Fire chiefs and EMS leaders should take note of the dominating role the fire service plays in our nation’s emergency medical services.
The fire service is the largest provider of EMS in the United States, and by no small margin. The last National EMS Assessment showed fire-based EMS agencies are 40% of all EMS organization types. This was followed by nonhospital-based private agencies (25%), nonfire government-based agencies (21%), hospital-based agencies (6%) and everyone else (8%).
With that leading role comes tremendous responsibility for guiding, nurturing, directing, defending and delivering EMS.
As the leading EMS provider, the fire service controls how patients are cared for. Our patients are our number-one customers. The most important people in our departments are our members; if we take good care of them, they will provide excellent service to our customers.
EMS is a tough calling and our ever-changing healthcare system brings increasing challenges, greater expectations, declining reimbursement, more difficult patients and new threats to our safety. In the same way that we own fire, we need to own EMS. This sometimes means making difficult choices. It means standing up for our members and our patients.
The IAFC’s EMS Section is your voice at the national level for EMS issues. The section listens to your concerns and needs, then represents you in leadership positions on federal government committees and task forces, national organizations, accreditation and certification bodies, associations, alliances and consortiums.
Our responsibility to you, your members and our patients leads us to take stands on important issues that are sometimes quite unpopular with the remaining minority of EMS organizations. In the past year, this has included opposing a proposal requiring entry-level paramedics to have a college degree and opposing a national movement to change the name of EMS to paramedicine and call all EMS providers paramedics.
We also work tirelessly to fulfil our responsibility as shepherds of EMS. It was the IAFC that pushed to establish a national accreditation system for paramedic programs that included the option to obtain a college degree. It was the IAFC that pushed to require graduation from an accredited program to sit for a National Registry exam. We continue today to lead the work of the Commission on Accreditation of Educational Programs for the Emergency Medical Services Professions (CoAEMSP).
When we heard that our members were being bullied by hospitals that refused to comply with the testing and reporting provisions of the Ryan White Law, we called on the secretary of Health and Human Services to enforce the law. When our calls fell on deaf ears, we talked with Congress and as a result we will shortly have regulations published that provide for enforcement of the Ryan White Law by NIOSH.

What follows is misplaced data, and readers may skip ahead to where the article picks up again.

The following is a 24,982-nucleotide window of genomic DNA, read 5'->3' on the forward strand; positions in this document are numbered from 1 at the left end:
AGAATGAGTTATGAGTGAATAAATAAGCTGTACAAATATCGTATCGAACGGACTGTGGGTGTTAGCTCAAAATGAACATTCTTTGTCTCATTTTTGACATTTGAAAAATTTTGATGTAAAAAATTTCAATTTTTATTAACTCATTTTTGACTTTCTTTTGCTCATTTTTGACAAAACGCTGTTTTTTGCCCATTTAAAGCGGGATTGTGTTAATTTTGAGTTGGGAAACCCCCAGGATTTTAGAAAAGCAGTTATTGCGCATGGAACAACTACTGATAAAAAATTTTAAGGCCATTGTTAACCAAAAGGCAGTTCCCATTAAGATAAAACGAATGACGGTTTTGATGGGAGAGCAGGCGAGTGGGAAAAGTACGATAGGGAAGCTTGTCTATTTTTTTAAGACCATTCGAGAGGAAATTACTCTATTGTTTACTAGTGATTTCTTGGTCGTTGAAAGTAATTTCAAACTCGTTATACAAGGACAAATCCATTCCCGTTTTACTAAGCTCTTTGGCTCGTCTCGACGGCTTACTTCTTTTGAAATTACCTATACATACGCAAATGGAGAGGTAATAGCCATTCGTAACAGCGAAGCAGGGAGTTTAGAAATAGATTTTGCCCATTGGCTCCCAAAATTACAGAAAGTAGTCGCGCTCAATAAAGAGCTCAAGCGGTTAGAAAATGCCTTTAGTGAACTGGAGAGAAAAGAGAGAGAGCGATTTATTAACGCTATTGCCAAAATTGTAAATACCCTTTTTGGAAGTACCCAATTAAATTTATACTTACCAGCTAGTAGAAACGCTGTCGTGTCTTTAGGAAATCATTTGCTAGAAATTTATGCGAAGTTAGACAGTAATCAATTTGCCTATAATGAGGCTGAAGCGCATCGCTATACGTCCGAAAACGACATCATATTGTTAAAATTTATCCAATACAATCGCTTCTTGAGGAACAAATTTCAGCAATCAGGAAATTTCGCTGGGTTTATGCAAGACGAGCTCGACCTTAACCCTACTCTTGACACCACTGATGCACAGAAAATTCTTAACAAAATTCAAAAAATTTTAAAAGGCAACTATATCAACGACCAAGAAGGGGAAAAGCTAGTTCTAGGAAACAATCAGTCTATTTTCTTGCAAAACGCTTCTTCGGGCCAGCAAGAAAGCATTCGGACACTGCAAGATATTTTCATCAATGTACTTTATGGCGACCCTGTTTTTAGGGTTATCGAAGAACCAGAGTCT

This spring, EMS Section leaders will bring your concerns about drug shortages to Congress to ensure they know our patients are being harmed day in and day out by medication shortages.
Our responsibility also extends to quality in EMS. We have actively worked with our partners at the National Highway Traffic Safety Administration to refine and develop the National EMS Information System (NEMSIS) so that it captures information needed to report, reflect and improve upon the care we deliver in the streets. The IAFC works with government leaders to ensure that monies are allocated for EMS research, such as ambulance crash testing, studies on fatigue in EMS personnel, revisions to the National EMS Scope of Practice and planning for the future.
The annual Fire-Rescue Med conference brings hundreds of EMS Section members together with other EMS leaders, government officials and partners as well as the best and brightest minds in fire and EMS. FRM offers an opportunity like no other to network, learn and make your voice heard.
When Congress cut the Medicare ground ambulance extender payments last year, the IAFC joined with other stakeholder organizations to get the payments restored. We are now working closely with the Centers for Medicare and Medicaid Services to develop cost-reporting tools that will allow Congress to make future adjustments in Medicare payments based on actual costs of providing EMS service.
This article has barely touched on the many activities the EMS Section is working on with you to fulfill our responsibility to EMS. The more important question for fire chiefs and EMS officers is, “How are you exercising your role as the leading provider of EMS?”
If you are not at the table, it is quite likely you are on the menu. Just as we are the recognized leaders in our communities in fire prevention, fire safety and firefighting, we absolutely need to step up to the plate as leaders in EMS. To do otherwise is to let others – of considerably smaller size and share of the EMS market – determine where we are going and what our future will be.